On the third Saturday of every month, our Coffeeshop Writers' Group gathers around a couple of tables to read our latest work to one another and receive feedback.
I love this group!
Six folks showed up yesterday including a new man, Lee, who writes impromptu poetry while serving customers at the diner he's worked at for many years. One time he wrote some terrific lines on a cardboard box. Before he could retrieve them, the box had been shipped halfway across the country. Now he makes a point of carrying around a tiny black notebook in which he jots down stanzas. It reminded me of my father's pocket Old Testament he carried around during World War II.
One of our poets is addicted to caffeine. I have never seen this woman without a cup of coffee in her hands. She's a beautiful woman and a prolific poet who is always fishing for compliments from the group. She read one of her most recent poems to us, got great feedback, but needed, by the end of the meeting to make her usual statement: I'm such a terrible poet I think I should give it up.
I said nothing but let everyone else soothe her. One of my modus operandi in life is I don't like being manipulated.
In the beginning of the Writers' Group I ask: Who has something they want to share. Five out of six hands went up. The readings, as always, were utterly fascinating. One of our two garbage men, Bob, sang a country -western song he wrote. What an imagination! He also read a peerless poem.
Bob, I said to him, you have no idea about this but your poem is very sexual.
He laughed and looked around in confusion as I pointed out the erotic details. My daughter Sarah, who has visited our poetry group, taught me about unconscious sexuality in poetry.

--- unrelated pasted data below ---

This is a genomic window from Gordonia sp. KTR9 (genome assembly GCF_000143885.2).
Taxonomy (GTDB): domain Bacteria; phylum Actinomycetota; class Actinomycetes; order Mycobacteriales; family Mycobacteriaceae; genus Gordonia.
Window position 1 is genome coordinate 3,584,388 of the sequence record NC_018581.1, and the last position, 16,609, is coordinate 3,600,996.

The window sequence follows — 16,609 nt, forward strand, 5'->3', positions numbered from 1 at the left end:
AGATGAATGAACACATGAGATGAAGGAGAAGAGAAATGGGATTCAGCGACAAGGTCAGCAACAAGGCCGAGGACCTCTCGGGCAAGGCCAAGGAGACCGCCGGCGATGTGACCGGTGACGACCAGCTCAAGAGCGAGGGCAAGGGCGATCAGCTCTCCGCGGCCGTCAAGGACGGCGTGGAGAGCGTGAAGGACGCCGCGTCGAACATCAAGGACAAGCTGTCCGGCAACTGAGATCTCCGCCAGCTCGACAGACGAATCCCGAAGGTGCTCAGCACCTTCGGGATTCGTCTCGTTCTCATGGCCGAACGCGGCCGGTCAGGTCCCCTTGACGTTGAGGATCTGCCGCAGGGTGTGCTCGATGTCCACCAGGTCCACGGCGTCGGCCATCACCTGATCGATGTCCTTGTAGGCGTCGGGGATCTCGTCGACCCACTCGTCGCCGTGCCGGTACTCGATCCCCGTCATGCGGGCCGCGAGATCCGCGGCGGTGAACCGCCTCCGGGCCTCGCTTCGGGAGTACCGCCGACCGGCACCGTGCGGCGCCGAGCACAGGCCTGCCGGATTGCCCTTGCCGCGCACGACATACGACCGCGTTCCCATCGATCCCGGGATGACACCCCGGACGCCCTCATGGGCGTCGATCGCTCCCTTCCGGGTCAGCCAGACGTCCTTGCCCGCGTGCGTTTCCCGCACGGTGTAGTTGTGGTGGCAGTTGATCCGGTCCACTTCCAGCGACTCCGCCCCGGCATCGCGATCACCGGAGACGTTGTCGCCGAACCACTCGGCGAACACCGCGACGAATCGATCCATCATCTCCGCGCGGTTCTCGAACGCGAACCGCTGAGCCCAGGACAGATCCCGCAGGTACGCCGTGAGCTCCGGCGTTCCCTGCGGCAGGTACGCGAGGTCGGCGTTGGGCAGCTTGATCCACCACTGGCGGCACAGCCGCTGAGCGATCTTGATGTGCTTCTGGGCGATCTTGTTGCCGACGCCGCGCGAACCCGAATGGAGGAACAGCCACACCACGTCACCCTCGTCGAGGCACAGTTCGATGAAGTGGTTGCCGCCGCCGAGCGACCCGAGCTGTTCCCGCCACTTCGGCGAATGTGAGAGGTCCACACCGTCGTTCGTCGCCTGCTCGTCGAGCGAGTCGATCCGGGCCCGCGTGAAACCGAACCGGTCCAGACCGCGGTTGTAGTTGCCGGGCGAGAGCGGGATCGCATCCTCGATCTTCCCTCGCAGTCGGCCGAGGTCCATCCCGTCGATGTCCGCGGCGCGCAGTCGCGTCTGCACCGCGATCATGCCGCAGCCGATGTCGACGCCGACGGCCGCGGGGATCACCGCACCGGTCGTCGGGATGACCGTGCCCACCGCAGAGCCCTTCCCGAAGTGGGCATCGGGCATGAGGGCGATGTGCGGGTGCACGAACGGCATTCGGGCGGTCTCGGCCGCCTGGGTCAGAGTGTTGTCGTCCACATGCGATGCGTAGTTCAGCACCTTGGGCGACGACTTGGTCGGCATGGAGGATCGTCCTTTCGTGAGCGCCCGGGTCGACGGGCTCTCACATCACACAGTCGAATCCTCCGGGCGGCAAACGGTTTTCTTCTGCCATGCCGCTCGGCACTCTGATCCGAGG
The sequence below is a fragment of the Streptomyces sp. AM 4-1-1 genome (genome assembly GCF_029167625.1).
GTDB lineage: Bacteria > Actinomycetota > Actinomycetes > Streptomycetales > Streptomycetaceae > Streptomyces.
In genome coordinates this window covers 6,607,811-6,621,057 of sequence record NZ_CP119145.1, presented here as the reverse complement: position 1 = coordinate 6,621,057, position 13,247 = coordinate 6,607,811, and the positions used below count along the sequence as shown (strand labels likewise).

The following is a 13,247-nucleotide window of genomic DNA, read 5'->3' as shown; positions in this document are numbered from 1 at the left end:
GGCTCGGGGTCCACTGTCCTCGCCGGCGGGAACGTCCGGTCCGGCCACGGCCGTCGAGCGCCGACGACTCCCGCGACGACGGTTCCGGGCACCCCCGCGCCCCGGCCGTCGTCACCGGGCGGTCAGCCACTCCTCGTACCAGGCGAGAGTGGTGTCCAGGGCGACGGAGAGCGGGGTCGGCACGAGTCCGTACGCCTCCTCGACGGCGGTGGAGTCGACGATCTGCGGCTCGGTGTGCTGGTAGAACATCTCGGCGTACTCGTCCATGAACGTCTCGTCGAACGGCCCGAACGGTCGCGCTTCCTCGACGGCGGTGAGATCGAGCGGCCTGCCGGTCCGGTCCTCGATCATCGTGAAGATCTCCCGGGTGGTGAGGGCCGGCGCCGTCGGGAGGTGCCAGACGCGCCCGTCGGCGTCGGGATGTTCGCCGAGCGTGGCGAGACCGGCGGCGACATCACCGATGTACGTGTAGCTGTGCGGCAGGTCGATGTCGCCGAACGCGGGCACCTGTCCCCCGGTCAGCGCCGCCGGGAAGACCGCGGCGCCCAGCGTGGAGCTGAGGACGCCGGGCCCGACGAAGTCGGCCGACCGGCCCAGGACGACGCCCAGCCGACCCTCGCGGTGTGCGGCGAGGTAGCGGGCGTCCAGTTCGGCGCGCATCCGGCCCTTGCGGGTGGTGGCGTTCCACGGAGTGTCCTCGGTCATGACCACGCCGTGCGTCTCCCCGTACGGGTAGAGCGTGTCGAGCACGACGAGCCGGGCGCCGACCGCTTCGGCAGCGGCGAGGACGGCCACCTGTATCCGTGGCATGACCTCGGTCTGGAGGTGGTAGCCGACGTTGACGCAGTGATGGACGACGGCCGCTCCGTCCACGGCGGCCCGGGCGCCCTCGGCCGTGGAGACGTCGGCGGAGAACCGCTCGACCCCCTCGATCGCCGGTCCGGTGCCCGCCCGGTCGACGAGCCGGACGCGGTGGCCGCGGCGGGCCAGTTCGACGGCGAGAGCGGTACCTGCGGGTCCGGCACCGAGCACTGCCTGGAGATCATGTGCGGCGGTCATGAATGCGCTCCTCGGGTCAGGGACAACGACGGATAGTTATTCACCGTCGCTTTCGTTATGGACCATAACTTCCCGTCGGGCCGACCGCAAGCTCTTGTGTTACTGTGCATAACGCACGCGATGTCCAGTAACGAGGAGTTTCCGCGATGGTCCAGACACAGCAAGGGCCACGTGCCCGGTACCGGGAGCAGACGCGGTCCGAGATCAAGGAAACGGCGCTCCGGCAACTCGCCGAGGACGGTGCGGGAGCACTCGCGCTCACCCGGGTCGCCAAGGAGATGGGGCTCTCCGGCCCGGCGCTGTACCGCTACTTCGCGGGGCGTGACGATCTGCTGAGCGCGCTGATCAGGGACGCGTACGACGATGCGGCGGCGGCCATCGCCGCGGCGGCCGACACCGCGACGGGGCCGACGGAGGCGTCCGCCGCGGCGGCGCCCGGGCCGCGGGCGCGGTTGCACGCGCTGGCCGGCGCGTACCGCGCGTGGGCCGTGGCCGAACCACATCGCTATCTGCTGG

Our writers' group gives people confidence. The confidence to write.
WE REMEMBER OUR HUSBANDS WHEN THEY DIE
When you were my husband, Millard,
I tried to love you
there wasn't much to love
other than your Chinese eyes the color of
far-off rivers I never got to see
or your soft long-fingered hands
you balled into fists to pound the table
when your billfold went missing
I thought the art class might cure you
from your misery and hate
We hung up the charcoal nudes over my typewriter
but you refused to believe they were any good
maybe they looked too much like me
when you died last week
I went upstairs and took out the suit jacket
you left here last summer
examined it for traces of the man you grew into
the pockets were empty
the label read Bobzien's of
my fingers searched
hungrily for any trace of you
so I could love you:
the mark of a pen
a business card in your pocket
I must content myself with a
few white hairs fallen on your back
I love you not enough to
bury my cheek in your sleeve
as I remember our wedding day
forty years earlier
your jacket, then, smaller, lighter weight,
encompassing a bright pink shirt
hiding your smooth hairless chest.